2017–18 76 24 42 7 3 58 .382 206 281 7th, North 2018 Did not qualify
2018–19 76 30 34 6 6 72 .474 195 231 7th, North 2019 Did not qualify
2019–20 62 30 24 5 3 68 .548 183 182 6th, North 2020 Season cancelled due to the COVID-19 pandemic
2020–21 36 23 9 3 1 50 .694 113 87 1st, Canadian 2021 No playoffs were held

PlayersEdit

Current rosterEdit

Updated December 2, 2021.[14][15][16]

# Nat Player Pos S/G Age Acquired Birthplace Contract
21   Terrance Amorosa D L 27 2021 Kirkland, Quebec Rocket
34   Brandon Baddock LW L 26 2021 Vermilion, Alberta Canadiens
17   J.C. Beaudin C R 24 2021 Longueuil, Quebec Rocket
47   Charles-David Beaudoin D R 27 2021 Drummondville, Quebec Rocket
7   Louie Belpedio D R 25 2021 Skokie, Illinois Canadiens
22   Alex Belzile RW R 30 2018 Saint-Éloi, Quebec Canadiens
20   Gabriel Bourque (A) LW L 31 2021 Rimouski, Quebec Rocket
8   Josh Brook   D R 22 2019 Roblin, Manitoba Canadiens
10   Jean-Sebastien Dea C R 27 2021 La Prairie, Quebec Canadiens
5   Tory Dello D R 24 2021 Crystal Lake, Illinois Rocket
2   Gianni Fairbrother D L 21 2021 North Vancouver, British Columbia Canadiens
19   Alexandre Fortin LW L 24 2021 Blainville, Quebec Rocket
37   Brandon Gignac C L 24 2021 Repentigny, Quebec Rocket
11   Rafaël Harvey-Pinard (A) LW L 22 2020 Jonquiere, Quebec Canadiens
16   Cameron Hillis C R 21 2021 Oshawa, Ontario Canadiens
18   Danick Martel LW L 26 2021 Drummondville, Quebec Rocket
40   Michael McNiven G L 24 2017 Winnipeg, Manitoba Canadiens
36   Carl Neill D R 25 2021 Boisbriand, Quebec Rocket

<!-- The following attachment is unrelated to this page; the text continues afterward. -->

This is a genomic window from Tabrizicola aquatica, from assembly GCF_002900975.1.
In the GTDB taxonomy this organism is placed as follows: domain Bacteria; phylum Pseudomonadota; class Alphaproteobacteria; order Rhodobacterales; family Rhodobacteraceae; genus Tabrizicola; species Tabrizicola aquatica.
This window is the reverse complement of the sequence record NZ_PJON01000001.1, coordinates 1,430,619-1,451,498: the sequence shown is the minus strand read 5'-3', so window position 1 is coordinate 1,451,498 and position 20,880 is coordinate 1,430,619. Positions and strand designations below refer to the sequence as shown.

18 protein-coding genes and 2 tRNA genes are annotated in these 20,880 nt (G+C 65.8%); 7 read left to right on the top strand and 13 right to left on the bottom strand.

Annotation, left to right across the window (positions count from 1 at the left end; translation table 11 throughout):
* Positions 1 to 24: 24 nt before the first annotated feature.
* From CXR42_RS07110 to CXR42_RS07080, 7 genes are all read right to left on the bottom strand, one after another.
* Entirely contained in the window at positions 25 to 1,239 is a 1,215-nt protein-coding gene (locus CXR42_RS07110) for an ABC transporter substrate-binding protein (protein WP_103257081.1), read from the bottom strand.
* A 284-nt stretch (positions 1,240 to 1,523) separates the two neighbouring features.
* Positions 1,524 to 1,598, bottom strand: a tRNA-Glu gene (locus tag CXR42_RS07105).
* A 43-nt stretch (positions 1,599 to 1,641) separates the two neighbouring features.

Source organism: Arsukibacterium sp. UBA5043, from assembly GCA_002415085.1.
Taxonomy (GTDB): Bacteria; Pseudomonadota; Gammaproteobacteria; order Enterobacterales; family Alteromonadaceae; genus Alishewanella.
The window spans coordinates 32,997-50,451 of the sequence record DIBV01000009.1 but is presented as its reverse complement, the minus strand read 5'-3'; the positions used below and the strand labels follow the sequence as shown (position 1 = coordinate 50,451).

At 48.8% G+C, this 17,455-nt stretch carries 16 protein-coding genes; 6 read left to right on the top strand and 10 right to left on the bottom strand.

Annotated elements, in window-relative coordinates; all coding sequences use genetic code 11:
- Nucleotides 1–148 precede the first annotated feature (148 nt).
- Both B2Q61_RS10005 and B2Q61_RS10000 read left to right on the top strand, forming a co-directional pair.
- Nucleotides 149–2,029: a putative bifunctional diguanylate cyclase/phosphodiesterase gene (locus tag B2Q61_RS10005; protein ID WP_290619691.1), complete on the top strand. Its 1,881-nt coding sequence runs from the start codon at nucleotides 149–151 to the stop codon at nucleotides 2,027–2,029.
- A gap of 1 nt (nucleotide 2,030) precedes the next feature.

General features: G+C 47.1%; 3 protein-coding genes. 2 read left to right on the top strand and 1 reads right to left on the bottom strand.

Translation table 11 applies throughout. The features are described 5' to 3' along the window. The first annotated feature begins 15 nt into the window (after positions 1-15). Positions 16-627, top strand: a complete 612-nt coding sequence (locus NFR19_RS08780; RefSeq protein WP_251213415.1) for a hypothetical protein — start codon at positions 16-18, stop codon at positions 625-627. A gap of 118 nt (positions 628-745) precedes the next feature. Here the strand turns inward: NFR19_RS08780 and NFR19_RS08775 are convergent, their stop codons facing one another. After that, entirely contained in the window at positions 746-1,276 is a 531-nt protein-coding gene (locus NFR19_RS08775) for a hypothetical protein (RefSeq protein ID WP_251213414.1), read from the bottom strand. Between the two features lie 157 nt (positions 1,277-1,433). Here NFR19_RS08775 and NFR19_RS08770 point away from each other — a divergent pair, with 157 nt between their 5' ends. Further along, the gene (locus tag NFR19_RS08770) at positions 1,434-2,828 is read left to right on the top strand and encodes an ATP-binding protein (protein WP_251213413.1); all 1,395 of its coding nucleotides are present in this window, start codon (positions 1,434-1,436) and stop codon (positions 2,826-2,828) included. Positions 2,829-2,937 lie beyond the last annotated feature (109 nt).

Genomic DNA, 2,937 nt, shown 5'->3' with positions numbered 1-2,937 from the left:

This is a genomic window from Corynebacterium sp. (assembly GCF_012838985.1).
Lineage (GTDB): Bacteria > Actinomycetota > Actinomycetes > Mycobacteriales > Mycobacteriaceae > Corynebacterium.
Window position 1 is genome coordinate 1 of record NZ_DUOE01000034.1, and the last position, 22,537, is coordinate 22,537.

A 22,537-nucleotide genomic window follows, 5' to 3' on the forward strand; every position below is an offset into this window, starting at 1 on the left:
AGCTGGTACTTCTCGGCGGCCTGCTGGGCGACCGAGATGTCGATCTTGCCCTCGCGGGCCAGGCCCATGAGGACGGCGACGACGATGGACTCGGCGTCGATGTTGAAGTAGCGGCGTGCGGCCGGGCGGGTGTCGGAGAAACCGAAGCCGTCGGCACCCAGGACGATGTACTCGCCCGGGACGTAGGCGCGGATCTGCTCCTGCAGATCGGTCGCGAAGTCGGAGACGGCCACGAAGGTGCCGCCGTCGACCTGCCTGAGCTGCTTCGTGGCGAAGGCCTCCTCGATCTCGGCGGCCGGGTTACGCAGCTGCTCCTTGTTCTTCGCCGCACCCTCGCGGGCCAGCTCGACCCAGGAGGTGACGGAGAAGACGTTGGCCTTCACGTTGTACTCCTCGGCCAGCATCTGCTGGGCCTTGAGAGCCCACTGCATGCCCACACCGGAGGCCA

43   Xavier Ouellet (C) D L 28 2018 Bayonne, France Canadiens
4   Tobie Paquette-Bisson D L 24 2020 Rosemere, Quebec Rocket
39   Kevin Poulin G L 31 2021 Montreal, Quebec Rocket
31   Cayden Primeau G L 22 2019 Farmington Hills, Michigan Canadiens
15   Kevin Roy LW L 28 2021 Greenfield Park, Quebec Rocket
6   Corey Schueneman (A) D L 26 2020 Milford, Michigan Canadiens
14   Joel Teasdale   LW L 22 2021 Repentigny, Quebec Canadiens
12   Lukas Vejdemo C L 25 2018 Stockholm, Sweden Canadiens
26   Jesse Ylonen RW R 22 2020 Scottsdale, Arizona Canadiens

ReferencesEdit

  1. ^ "Montreal Canadiens Team - Montreal Canadiens - Team: Administration". Montreal Canadiens. Retrieved February 16, 2011.
  2. ^ "The Canadiens announce affiliation with the new ECHL Trois-Rivières club". Montreal Canadiens. January 19, 2021. Retrieved January 22, 2021.
  3. ^ "Canadiens moving AHL affiliate to Laval in 17-18". American Hockey League. July 11, 2016. Retrieved July 11, 2016.
  4. ^ "Laval's AHL team nickname unveiled". Montreal Canadiens. September 8, 2016. Retrieved September 26, 2016.
  5. ^ "Canadiens name Carriere GM of AHL Laval Rocket". Sportsnet. June 29, 2017. Retrieved June 29, 2017.
  6. ^ "LEFEBVRE NAMED HEAD COACH OF LAVAL, CARRIÈRE GM". American Hockey League. June 29, 2017. Retrieved July 28, 2017.
  7. ^ "SYLVAIN LEFEBVRE RELIEVED OF HIS DUTIES AS HEAD COACH OF THE LAVAL ROCKET". Laval Rocket. April 17, 2018. Archived from the original on April 18, 2018. Retrieved April 18, 2018.
  8. ^ Cowan, Stu (May 17, 2018). "Montreal Canadiens name Joël Bouchard head coach of AHL's Laval Rocket". Montreal Gazette. Retrieved May 17, 2018.
  9. ^ "THE LAVAL ROCKET TO PLAY ITS HOME GAMES AT THE BELL CENTRE FOR THE 2020-21 SEASON". Laval Rocket. January 6, 2021. Retrieved January 6, 2021.
  10. ^ "Joël Bouchard quitte le Rocket de Laval". Le Journal de Montréal (in French). July 9, 2021. Retrieved July 9, 2021.
  11. ^ "Anaheim Ducks Name Joel Bouchard San Diego Gulls Head Coach". OurSports Central. July 9, 2021. Retrieved July 9, 2021.
  12. ^ "Jean-François Houle Appointed Head Coach of the Laval Rocket". OurSports Central. July 20, 2021. Retrieved July 20, 2021.
  13. ^ "Logo and uniform reveal of the Laval Rocket - Rocket de Laval". Laval Rocket. January 31, 2017. Archived from the original on May 22, 2017. Retrieved November 26, 2017.
  14. ^ "Team – Rocket Laval". Laval Rocket. Retrieved December 2, 2021.
  15. ^ "Rocket de Laval Twitter". Twitter. Retrieved December 2, 2021.
  16. ^ "Canadiens Montreal Twitter". Twitter. Retrieved December 2, 2021.

External linksEdit